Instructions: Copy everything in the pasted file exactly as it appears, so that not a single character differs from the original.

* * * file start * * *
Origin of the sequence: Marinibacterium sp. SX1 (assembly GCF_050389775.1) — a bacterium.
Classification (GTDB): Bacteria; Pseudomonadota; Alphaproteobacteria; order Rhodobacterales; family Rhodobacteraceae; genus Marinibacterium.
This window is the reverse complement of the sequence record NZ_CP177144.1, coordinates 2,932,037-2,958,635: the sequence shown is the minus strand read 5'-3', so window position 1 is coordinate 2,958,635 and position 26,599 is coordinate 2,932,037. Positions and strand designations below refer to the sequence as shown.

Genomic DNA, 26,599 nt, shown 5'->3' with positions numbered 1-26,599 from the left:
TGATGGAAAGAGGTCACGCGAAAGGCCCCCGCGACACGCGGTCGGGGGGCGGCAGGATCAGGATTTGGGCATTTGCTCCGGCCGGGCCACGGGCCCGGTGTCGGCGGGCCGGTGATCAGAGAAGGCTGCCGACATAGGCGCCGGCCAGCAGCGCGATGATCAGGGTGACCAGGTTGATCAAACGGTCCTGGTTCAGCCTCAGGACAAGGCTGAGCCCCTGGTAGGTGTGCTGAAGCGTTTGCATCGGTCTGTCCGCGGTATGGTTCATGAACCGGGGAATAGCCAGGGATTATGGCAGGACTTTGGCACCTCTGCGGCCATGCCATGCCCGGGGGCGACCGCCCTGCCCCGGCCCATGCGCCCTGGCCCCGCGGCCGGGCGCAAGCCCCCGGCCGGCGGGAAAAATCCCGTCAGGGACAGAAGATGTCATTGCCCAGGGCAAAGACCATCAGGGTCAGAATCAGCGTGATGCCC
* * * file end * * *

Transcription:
Origin of the sequence: Marinibacterium sp. SX1 (assembly GCF_050389775.1) — a bacterium.
Classification (GTDB): Bacteria; Pseudomonadota; Alphaproteobacteria; order Rhodobacterales; family Rhodobacteraceae; genus Marinibacterium.
This window is the reverse complement of the sequence record NZ_CP177144.1, coordinates 2,932,037-2,958,635: the sequence shown is the minus strand read 5'-3', so window position 1 is coordinate 2,958,635 and position 26,599 is coordinate 2,932,037. Positions and strand designations below refer to the sequence as shown.

Genomic DNA, 26,599 nt, shown 5'->3' with positions numbered 1-26,599 from the left:
TGATGGAAAGAGGTCACGCGAAAGGCCCCCGCGACACGCGGTCGGGGGGCGGCAGGATCAGGATTTGGGCATTTGCTCCGGCCGGGCCACGGGCCCGGTGTCGGCGGGCCGGTGATCAGAGAAGGCTGCCGACATAGGCGCCGGCCAGCAGCGCGATGATCAGGGTGACCAGGTTGATCAAACGGTCCTGGTTCAGCCTCAGGACAAGGCTGAGCCCCTGGTAGGTGTGCTGAAGCGTTTGCATCGGTCTGTCCGCGGTATGGTTCATGAACCGGGGAATAGCCAGGGATTATGGCAGGACTTTGGCACCTCTGCGGCCATGCCATGCCCGGGGGCGACCGCCCTGCCCCGGCCCATGCGCCCTGGCCCCGCGGCCGGGCGCAAGCCCCCGGCCGGCGGGAAAAATCCCGTCAGGGACAGAAGATGTCATTGCCCAGGGCAAAGACCATCAGGGTCAGAATCAGCGTGATGCCC